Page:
In Bruges

Discussion in 'Medium Format Cameras and Accessories' started by Tony-S, Jun 13, 2010.

  1. Tony-S

    Tony-S Member

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    I'll be in Bruges, Belgium in a couple of weeks and plan to take my Fuji GA645i with a few rolls of film. Any pointer on places to visit for some nice photo ops?
     
  2. BrianShaw

    BrianShaw Member

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    You lucky guy! I once had a friend who grew up there, and after a couple of years in So Cal she went back. She made it sound like "heaven on earth" where a great photo could exist wherever you point a camera. Take lots of film and let us know if there is any truth to what she said.
     
  3. AgX

    AgX Member

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    Tony,
    Brugge is a small place. So within about two hours or so you come along everything...
    It is marked by architecture, old and fake old. And tourists. Lots of them. You might go for the contrast beetween crowdy and silent which is extreme.
    Don't overlook the countryside around.


    You might read that book by Rodenbach though...
     
  4. ntenny

    ntenny Member

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    I haven't been there in a number of years, but from what I remember, the best answer to your question is "the whole place". Compact, walkable town, picturesque in the expected ways, overcrowded with tourists.

    I agree with "don't overlook the countryside around". On the train there from Antwerp, I remember seeing a number of places that made me consider just getting off the train and seeing if I could buy a house on the spot and settle down. :smile: It's really a lovely region, and Brugge itself is an aesthetic gem of a town. Take LOTS of film and have fun using it up!

    -NT
     
  5. Marc Leest

    Marc Leest Member

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    If the weather is bad you could visit the Groeningemuseum
    with a large collection of Flamish masters. You should try the beer called 'Rodenbach'. Very special for the american taste. :D :D
     
  6. Brac

    Brac Member

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    I was there last month and although it was mid-week, it was packed with tourists (including me of course). It's almost impossible to photograph anything without including other tourists. Presumably it's even worse at weekends, particularly July & August. As AgX said, some of the architecture is fake, it looks medieval but dates from the 19th century. Even so there is certainly much to see. I found it very useful to go on a tour mini-bus, we covered in about 50 minutes far more than I could ever have seen on foot. Next time I'd like to go on a canal trip. Just as interesting, in my opinion, is the city of Gent. Lots of fascinating buildings there and it is far, far less crowded than Brugge. Anyway have a good time and don't forget to try the Belgian chocolate!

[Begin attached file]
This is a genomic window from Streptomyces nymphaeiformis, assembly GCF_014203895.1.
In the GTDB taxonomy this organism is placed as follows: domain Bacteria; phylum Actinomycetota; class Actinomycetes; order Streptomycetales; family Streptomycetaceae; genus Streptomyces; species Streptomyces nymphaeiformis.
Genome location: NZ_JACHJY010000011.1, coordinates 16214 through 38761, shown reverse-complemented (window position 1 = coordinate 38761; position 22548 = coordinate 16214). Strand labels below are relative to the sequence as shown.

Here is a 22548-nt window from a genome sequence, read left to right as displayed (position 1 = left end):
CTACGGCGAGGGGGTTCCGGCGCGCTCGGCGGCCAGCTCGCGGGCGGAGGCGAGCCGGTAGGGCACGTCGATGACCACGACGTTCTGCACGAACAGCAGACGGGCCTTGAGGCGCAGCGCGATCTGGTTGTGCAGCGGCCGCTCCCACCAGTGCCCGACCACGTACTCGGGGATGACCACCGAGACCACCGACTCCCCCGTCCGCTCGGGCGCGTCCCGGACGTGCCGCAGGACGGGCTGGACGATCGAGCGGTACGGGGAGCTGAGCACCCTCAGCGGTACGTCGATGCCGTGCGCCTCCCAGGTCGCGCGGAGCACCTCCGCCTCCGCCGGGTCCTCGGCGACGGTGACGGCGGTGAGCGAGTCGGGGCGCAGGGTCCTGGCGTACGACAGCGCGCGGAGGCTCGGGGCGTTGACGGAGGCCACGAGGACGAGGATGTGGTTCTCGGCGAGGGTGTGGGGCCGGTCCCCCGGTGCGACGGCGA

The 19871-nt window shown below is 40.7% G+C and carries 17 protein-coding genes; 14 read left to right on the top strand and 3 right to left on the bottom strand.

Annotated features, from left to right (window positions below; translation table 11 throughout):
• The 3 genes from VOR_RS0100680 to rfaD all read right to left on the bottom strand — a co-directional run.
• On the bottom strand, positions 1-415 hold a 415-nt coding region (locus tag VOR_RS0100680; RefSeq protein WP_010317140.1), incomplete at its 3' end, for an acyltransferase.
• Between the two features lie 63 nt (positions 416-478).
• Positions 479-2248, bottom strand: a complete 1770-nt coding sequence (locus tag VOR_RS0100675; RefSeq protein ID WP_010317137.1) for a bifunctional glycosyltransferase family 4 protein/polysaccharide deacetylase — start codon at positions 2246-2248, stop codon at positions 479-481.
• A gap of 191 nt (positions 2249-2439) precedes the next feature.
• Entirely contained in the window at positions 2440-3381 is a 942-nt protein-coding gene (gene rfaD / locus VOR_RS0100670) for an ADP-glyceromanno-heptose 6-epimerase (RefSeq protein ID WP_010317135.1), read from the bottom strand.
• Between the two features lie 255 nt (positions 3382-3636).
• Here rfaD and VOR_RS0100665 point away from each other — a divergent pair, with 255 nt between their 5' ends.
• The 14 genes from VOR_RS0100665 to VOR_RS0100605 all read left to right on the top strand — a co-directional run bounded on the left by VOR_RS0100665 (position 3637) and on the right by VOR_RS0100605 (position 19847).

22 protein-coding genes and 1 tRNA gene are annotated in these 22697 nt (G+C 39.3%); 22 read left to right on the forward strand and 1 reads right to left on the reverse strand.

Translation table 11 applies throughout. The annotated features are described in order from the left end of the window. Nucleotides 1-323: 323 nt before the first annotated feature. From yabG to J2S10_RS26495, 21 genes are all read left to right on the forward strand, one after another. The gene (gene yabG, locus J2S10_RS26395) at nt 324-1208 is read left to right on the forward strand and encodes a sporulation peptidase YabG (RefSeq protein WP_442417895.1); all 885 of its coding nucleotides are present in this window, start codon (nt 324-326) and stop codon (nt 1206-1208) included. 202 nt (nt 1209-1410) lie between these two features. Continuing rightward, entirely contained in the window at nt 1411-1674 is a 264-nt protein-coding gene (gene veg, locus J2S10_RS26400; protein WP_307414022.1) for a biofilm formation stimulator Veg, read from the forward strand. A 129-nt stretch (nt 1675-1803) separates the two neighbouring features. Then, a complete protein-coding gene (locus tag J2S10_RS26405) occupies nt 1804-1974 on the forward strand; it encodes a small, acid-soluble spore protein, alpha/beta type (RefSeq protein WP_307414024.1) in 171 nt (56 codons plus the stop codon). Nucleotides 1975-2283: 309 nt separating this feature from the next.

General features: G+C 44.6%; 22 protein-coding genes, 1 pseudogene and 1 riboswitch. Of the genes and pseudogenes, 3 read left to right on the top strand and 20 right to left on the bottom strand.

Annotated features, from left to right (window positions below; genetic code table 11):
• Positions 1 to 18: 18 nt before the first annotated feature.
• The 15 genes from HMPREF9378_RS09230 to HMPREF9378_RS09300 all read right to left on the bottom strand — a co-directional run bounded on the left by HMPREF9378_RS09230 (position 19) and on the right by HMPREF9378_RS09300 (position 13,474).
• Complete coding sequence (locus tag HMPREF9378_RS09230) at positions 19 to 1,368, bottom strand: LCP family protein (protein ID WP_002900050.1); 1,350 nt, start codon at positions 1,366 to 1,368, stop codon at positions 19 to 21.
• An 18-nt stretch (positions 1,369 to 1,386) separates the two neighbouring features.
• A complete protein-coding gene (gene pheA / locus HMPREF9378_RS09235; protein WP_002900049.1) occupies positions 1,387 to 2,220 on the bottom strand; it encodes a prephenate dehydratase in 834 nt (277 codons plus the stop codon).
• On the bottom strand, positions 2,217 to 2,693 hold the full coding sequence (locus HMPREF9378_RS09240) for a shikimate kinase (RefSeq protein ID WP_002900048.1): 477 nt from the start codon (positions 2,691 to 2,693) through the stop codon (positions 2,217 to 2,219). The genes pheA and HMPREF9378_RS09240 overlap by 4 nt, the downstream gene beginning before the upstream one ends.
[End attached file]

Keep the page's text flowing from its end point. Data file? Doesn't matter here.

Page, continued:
7. Whiteymorange

    Whiteymorange Member

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    Walk past the tourist areas to the residential sections of town (I went north.) The main body of visitors will be in a central section of the old city, but the entire area is beautiful. You might also want to visit Ghent, a few train stops away. It's a very interesting mix of modern, university town and medieval city.
     
  8. film_man

    film_man Member

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    Bruges/Brugge is really small. I've been there a few times and you can easily walk around all of it in a few hours.
     
  9. David Henderson

    David Henderson Member

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    Couple of things. Firstly Bruges gets busy, and the way to get solitude and the best reflections in the canals is to get out at daybreak and get you serious photography out of the way in the centre before breakfast. At this time of year too you have long evenings and with the exception of the restaurant/bar areas near the Markt areas the place quietens down very considerably once the tourists have decided its dinner time or beer time. So the basic strategy is to photograph in the centre early and late and use the time in the middle for eating, sightseeing, and walking in the areas away from the centre.

    Second, the people who say that you can see the whole of Bruges in a few hours haven't really seen it. Sure they've been to the touristic centre, maybe taken a crowded launch trip along the main canals , but when I go to Bruges its for three days at a time because I walk the back streets and cover the area inside the canal ring pretty comprehensively. I have hundreds of photographs in Bruges and I don't think any of them have random tourists in them, and Bruges is a year-round destination because its a short break centre, so there isn't really a quiet time of year except a bit of a lull in winter. Interestingly you'll get better, people- free photographs in summer because you can get up early and photograph till dusk to miss the crowds. In spring and autumn you can't do that.